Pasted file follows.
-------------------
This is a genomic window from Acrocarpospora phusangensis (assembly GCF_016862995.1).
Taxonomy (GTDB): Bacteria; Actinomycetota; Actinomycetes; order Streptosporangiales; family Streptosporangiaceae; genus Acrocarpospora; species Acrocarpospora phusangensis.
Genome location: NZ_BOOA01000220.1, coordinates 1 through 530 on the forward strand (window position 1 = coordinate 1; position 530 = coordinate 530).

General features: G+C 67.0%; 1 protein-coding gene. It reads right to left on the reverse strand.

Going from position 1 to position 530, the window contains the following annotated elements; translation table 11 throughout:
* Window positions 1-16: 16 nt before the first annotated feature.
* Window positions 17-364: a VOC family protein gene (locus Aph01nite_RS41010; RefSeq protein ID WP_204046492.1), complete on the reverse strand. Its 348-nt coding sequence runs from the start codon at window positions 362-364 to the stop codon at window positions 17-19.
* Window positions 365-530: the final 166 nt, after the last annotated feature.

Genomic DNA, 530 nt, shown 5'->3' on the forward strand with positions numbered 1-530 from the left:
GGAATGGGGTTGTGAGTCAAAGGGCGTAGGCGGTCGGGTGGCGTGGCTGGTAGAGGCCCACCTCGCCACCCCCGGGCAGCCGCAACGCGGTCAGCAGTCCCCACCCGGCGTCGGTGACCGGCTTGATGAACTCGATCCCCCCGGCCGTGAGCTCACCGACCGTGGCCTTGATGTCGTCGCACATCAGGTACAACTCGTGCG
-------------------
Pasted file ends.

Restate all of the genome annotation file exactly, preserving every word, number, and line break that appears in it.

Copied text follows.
This is a genomic window from Acrocarpospora phusangensis (assembly GCF_016862995.1).
Taxonomy (GTDB): Bacteria; Actinomycetota; Actinomycetes; order Streptosporangiales; family Streptosporangiaceae; genus Acrocarpospora; species Acrocarpospora phusangensis.
Genome location: NZ_BOOA01000220.1, coordinates 1 through 530 on the forward strand (window position 1 = coordinate 1; position 530 = coordinate 530).

General features: G+C 67.0%; 1 protein-coding gene. It reads right to left on the reverse strand.

Going from position 1 to position 530, the window contains the following annotated elements; translation table 11 throughout:
* Window positions 1-16: 16 nt before the first annotated feature.
* Window positions 17-364: a VOC family protein gene (locus Aph01nite_RS41010; RefSeq protein ID WP_204046492.1), complete on the reverse strand. Its 348-nt coding sequence runs from the start codon at window positions 362-364 to the stop codon at window positions 17-19.
* Window positions 365-530: the final 166 nt, after the last annotated feature.

Genomic DNA, 530 nt, shown 5'->3' on the forward strand with positions numbered 1-530 from the left:
GGAATGGGGTTGTGAGTCAAAGGGCGTAGGCGGTCGGGTGGCGTGGCTGGTAGAGGCCCACCTCGCCACCCCCGGGCAGCCGCAACGCGGTCAGCAGTCCCCACCCGGCGTCGGTGACCGGCTTGATGAACTCGATCCCCCCGGCCGTGAGCTCACCGACCGTGGCCTTGATGTCGTCGCACATCAGGTACAACTCGTGCG